IASSW supports the IFSW Statement: Responding to the Refugee Crisis.
IFSW STATEMENT: RESPONDING TO THE REFUGEE CRISIS
World Social Work Day March 15th 2016
Social workers representative’s worldwide are responding to the refugee crisis and have formulated a five point working plan to:
- Coordinate social worker action in each of the affected countries to provide better understandings and responses to refugee needs during their journey, transfer and integration in the asylum countries.
- Provide a focused strategy that supports vulnerable groups such as unaccompanied children and young people, older people, those with health issues and trafficked persons.
- Establish a comprehensive political advocacy strategy that reflects a ‘ground up’ perspective on refugee needs, aspirations and solutions.
- Develop social work models that support refugees in isolated or life threatening situations where other forms of assistance are not available. Including that there will be an increasing number of refuges who face closed boarders or hostile host communities who will face the critical dilemma of staying where they are not welcome or returning to a war situation that may result in their death.
- Enhance the skills of social workers working with others to constructively develop inclusive and cohesive societies.
This organised response from the social work profession across international boundaries developed at the professions own initiative, independently from any government and as a result of the absence of any substantial regional or international coordination. The lack of political cohesion has devalued the dignity of those affected by the crisis at all points during their journey and eventual integration into asylum countries or in facing the consequences of returning to a war zone. Social workers will work in partnership with all other agencies and professional groups to maximise results and we hope that this ‘from the ground up’ initiative will act as a catalyst for governments to work with us.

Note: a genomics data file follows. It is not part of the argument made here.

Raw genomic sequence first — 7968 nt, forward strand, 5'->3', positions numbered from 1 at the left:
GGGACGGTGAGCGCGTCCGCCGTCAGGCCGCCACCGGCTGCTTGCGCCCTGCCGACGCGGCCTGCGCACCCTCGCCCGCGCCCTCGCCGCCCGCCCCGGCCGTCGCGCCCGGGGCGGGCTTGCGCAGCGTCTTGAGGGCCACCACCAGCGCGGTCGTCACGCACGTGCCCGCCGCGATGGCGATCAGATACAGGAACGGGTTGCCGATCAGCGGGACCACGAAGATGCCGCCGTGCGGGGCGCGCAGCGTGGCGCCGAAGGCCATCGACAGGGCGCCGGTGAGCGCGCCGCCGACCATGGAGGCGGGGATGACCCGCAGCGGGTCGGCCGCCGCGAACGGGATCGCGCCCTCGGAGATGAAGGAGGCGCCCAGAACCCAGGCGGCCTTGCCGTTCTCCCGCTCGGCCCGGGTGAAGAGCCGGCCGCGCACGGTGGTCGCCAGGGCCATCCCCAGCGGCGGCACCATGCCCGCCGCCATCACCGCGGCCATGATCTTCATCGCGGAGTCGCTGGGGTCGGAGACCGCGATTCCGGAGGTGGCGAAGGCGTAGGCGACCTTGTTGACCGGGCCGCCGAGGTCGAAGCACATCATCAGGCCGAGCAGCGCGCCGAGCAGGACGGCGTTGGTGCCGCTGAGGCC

On World Social Work Day 15th March 2016 a symposium comprising social workers from the war countries, transition countries and asylum countries organised by The International Federation of Social Workers, it’s Austrian member OBDS and The Austrian Trade Union movement will be interactively live-streamed world wide recognising that this is a global and not regional crisis. IFSW events will take place in Geneva and New York. This crisis now needs governments to work together to resolve the humanitarian catastrophe now affecting many of the people across the world.
Millions of people caught up in the crisis are working with social workers, some employed by the state or NGOs, and many who are volunteering. They have the skills to work effectively with very traumatised and distressed people. They also act as the catalyst in organising volunteers to welcome and assist the integration of refugees into new areas.
Refugees are not helpless. They have significant resources, skills, strengths, health and education. These human assets should be the foundation for rebuilding societies, evidence from social work interventions across the world speak clearly to engaging people in rebuilding their societies. This is in marked contrast to the denigration that is perpetuated by the ‘humanitarian aid’ mentality. Governments and agencies should uphold human dignity, ensure that people are treated with dignity and respect in refugee camps, strengthen community and social interdependence and, above all, involve people in all decision-making over their futures.
The inhumanity shown to people escaping war and poverty is a direct result of political failures in many global, regional and national political bodies, which lack the will and the knowledge to do what is needed.
These political bodies have proven they can, when they have the will, find large sums of money to bail out banks and other financial institutions – but they are reluctant to help people in need. Governments have chosen to use military action that inflames the situation rather than invest in diplomatic and political solutions. This void of responsibility is the main obstacle to alleviating the trauma of the people trying to find safety and security.
The political response must therefore look beyond the immediate crisis. It must focus on creating a worldwide environment enabling sustained social development, as envisaged in the Sustainable Development Goals. Establishing social capital and social justice are prerequisites for peaceful, economically viable and sustainable societies.
IFSW calls on governments, regional bodies and international agencies to show the courage of immediate action, demonstrate humanity and respect for people and involve them in decision-making about their futures.
Vienna Dunja Gharwal: [email protected]
Geneva Klaus Kuehne: [email protected]
IFSW President Ruth Stark: [email protected]
IFSW Secretary-General Rory Truell: [email protected]
IFSW Administrator Pascal Rudin [email protected]
Website for more information: www.ifsw.org
Live-stream link to the Vienna Symposium ‘Social Work Response to the Refugee Crisis’, 15th March 2016: http://ifsw.org/live/